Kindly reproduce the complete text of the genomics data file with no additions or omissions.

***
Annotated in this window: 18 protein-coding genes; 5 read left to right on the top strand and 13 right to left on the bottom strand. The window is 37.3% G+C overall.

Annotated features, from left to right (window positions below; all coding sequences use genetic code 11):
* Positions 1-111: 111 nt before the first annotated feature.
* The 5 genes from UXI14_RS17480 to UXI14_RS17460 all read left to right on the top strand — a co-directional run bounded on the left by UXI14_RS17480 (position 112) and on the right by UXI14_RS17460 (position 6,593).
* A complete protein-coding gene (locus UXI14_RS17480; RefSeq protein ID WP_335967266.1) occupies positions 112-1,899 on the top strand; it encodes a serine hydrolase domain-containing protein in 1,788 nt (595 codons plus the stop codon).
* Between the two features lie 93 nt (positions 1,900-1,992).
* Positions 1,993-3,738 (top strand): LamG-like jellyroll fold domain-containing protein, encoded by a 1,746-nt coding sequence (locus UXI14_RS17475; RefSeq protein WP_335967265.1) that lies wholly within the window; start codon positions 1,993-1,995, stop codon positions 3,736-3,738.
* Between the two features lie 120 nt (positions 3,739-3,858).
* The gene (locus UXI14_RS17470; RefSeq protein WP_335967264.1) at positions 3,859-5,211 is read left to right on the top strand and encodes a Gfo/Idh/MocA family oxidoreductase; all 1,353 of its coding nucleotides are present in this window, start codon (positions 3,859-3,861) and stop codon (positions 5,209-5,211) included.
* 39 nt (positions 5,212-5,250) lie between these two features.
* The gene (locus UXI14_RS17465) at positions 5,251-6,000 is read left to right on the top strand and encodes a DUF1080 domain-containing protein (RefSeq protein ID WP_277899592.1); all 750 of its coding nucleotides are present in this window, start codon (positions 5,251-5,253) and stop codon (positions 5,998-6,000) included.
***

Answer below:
Annotated in this window: 18 protein-coding genes; 5 read left to right on the top strand and 13 right to left on the bottom strand. The window is 37.3% G+C overall.

Annotated features, from left to right (window positions below; all coding sequences use genetic code 11):
* Positions 1-111: 111 nt before the first annotated feature.
* The 5 genes from UXI14_RS17480 to UXI14_RS17460 all read left to right on the top strand — a co-directional run bounded on the left by UXI14_RS17480 (position 112) and on the right by UXI14_RS17460 (position 6,593).
* A complete protein-coding gene (locus UXI14_RS17480; RefSeq protein ID WP_335967266.1) occupies positions 112-1,899 on the top strand; it encodes a serine hydrolase domain-containing protein in 1,788 nt (595 codons plus the stop codon).
* Between the two features lie 93 nt (positions 1,900-1,992).
* Positions 1,993-3,738 (top strand): LamG-like jellyroll fold domain-containing protein, encoded by a 1,746-nt coding sequence (locus UXI14_RS17475; RefSeq protein WP_335967265.1) that lies wholly within the window; start codon positions 1,993-1,995, stop codon positions 3,736-3,738.
* Between the two features lie 120 nt (positions 3,739-3,858).
* The gene (locus UXI14_RS17470; RefSeq protein WP_335967264.1) at positions 3,859-5,211 is read left to right on the top strand and encodes a Gfo/Idh/MocA family oxidoreductase; all 1,353 of its coding nucleotides are present in this window, start codon (positions 3,859-3,861) and stop codon (positions 5,209-5,211) included.
* 39 nt (positions 5,212-5,250) lie between these two features.
* The gene (locus UXI14_RS17465) at positions 5,251-6,000 is read left to right on the top strand and encodes a DUF1080 domain-containing protein (RefSeq protein ID WP_277899592.1); all 750 of its coding nucleotides are present in this window, start codon (positions 5,251-5,253) and stop codon (positions 5,998-6,000) included.